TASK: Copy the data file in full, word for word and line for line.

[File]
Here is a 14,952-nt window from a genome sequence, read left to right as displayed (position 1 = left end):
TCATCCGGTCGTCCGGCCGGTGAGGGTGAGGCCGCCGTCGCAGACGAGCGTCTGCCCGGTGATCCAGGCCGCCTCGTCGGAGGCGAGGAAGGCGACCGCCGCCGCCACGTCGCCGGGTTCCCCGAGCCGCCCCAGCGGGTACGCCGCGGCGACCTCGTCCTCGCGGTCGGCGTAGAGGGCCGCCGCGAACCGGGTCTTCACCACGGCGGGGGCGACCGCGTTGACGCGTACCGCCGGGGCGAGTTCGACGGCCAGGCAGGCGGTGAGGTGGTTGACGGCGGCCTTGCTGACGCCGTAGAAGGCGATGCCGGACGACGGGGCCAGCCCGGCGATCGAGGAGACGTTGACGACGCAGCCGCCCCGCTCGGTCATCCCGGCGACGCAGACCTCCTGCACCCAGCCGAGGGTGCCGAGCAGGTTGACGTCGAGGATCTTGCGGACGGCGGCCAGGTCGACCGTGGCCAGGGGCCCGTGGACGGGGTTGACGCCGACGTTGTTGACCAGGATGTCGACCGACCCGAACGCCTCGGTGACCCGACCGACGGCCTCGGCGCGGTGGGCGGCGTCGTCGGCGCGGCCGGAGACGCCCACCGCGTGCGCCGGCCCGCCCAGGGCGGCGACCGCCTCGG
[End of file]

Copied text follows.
Here is a 14,952-nt window from a genome sequence, read left to right as displayed (position 1 = left end):
TCATCCGGTCGTCCGGCCGGTGAGGGTGAGGCCGCCGTCGCAGACGAGCGTCTGCCCGGTGATCCAGGCCGCCTCGTCGGAGGCGAGGAAGGCGACCGCCGCCGCCACGTCGCCGGGTTCCCCGAGCCGCCCCAGCGGGTACGCCGCGGCGACCTCGTCCTCGCGGTCGGCGTAGAGGGCCGCCGCGAACCGGGTCTTCACCACGGCGGGGGCGACCGCGTTGACGCGTACCGCCGGGGCGAGTTCGACGGCCAGGCAGGCGGTGAGGTGGTTGACGGCGGCCTTGCTGACGCCGTAGAAGGCGATGCCGGACGACGGGGCCAGCCCGGCGATCGAGGAGACGTTGACGACGCAGCCGCCCCGCTCGGTCATCCCGGCGACGCAGACCTCCTGCACCCAGCCGAGGGTGCCGAGCAGGTTGACGTCGAGGATCTTGCGGACGGCGGCCAGGTCGACCGTGGCCAGGGGCCCGTGGACGGGGTTGACGCCGACGTTGTTGACCAGGATGTCGACCGACCCGAACGCCTCGGTGACCCGACCGACGGCCTCGGCGCGGTGGGCGGCGTCGTCGGCGCGGCCGGAGACGCCCACCGCGTGCGCCGGCCCGCCCAGGGCGGCGACCGCCTCGG